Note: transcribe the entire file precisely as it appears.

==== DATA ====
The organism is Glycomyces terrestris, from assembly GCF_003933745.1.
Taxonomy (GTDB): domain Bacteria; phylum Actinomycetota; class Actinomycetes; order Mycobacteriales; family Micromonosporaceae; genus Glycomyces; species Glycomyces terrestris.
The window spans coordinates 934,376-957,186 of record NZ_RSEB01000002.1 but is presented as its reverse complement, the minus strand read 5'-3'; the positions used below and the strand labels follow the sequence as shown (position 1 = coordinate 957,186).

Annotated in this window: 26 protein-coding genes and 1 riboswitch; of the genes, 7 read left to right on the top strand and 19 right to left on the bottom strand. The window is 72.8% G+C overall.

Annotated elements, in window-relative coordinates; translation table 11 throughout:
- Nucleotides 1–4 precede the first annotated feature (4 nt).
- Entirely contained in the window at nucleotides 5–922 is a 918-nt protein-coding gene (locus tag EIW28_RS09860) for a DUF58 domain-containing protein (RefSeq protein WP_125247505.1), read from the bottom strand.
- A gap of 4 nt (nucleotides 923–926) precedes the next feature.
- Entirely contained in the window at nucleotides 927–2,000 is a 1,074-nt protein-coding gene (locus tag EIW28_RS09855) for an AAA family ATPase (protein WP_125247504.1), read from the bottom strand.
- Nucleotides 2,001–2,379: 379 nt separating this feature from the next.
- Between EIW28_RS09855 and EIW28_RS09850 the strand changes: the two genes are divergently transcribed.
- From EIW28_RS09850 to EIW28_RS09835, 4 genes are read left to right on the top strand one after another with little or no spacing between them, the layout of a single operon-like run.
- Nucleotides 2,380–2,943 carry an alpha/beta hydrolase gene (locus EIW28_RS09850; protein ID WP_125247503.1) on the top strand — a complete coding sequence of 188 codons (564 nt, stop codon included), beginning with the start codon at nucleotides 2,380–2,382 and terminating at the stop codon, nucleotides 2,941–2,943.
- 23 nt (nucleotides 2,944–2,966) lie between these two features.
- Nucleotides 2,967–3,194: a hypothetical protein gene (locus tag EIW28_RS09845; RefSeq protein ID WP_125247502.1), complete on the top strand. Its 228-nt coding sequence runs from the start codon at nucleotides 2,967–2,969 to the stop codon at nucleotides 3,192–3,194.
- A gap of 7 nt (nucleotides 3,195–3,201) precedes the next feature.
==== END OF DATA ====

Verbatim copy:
The organism is Glycomyces terrestris, from assembly GCF_003933745.1.
Taxonomy (GTDB): domain Bacteria; phylum Actinomycetota; class Actinomycetes; order Mycobacteriales; family Micromonosporaceae; genus Glycomyces; species Glycomyces terrestris.
The window spans coordinates 934,376-957,186 of record NZ_RSEB01000002.1 but is presented as its reverse complement, the minus strand read 5'-3'; the positions used below and the strand labels follow the sequence as shown (position 1 = coordinate 957,186).

Annotated in this window: 26 protein-coding genes and 1 riboswitch; of the genes, 7 read left to right on the top strand and 19 right to left on the bottom strand. The window is 72.8% G+C overall.

Annotated elements, in window-relative coordinates; translation table 11 throughout:
- Nucleotides 1–4 precede the first annotated feature (4 nt).
- Entirely contained in the window at nucleotides 5–922 is a 918-nt protein-coding gene (locus tag EIW28_RS09860) for a DUF58 domain-containing protein (RefSeq protein WP_125247505.1), read from the bottom strand.
- A gap of 4 nt (nucleotides 923–926) precedes the next feature.
- Entirely contained in the window at nucleotides 927–2,000 is a 1,074-nt protein-coding gene (locus tag EIW28_RS09855) for an AAA family ATPase (protein WP_125247504.1), read from the bottom strand.
- Nucleotides 2,001–2,379: 379 nt separating this feature from the next.
- Between EIW28_RS09855 and EIW28_RS09850 the strand changes: the two genes are divergently transcribed.
- From EIW28_RS09850 to EIW28_RS09835, 4 genes are read left to right on the top strand one after another with little or no spacing between them, the layout of a single operon-like run.
- Nucleotides 2,380–2,943 carry an alpha/beta hydrolase gene (locus EIW28_RS09850; protein ID WP_125247503.1) on the top strand — a complete coding sequence of 188 codons (564 nt, stop codon included), beginning with the start codon at nucleotides 2,380–2,382 and terminating at the stop codon, nucleotides 2,941–2,943.
- 23 nt (nucleotides 2,944–2,966) lie between these two features.
- Nucleotides 2,967–3,194: a hypothetical protein gene (locus tag EIW28_RS09845; RefSeq protein ID WP_125247502.1), complete on the top strand. Its 228-nt coding sequence runs from the start codon at nucleotides 2,967–2,969 to the stop codon at nucleotides 3,192–3,194.
- A gap of 7 nt (nucleotides 3,195–3,201) precedes the next feature.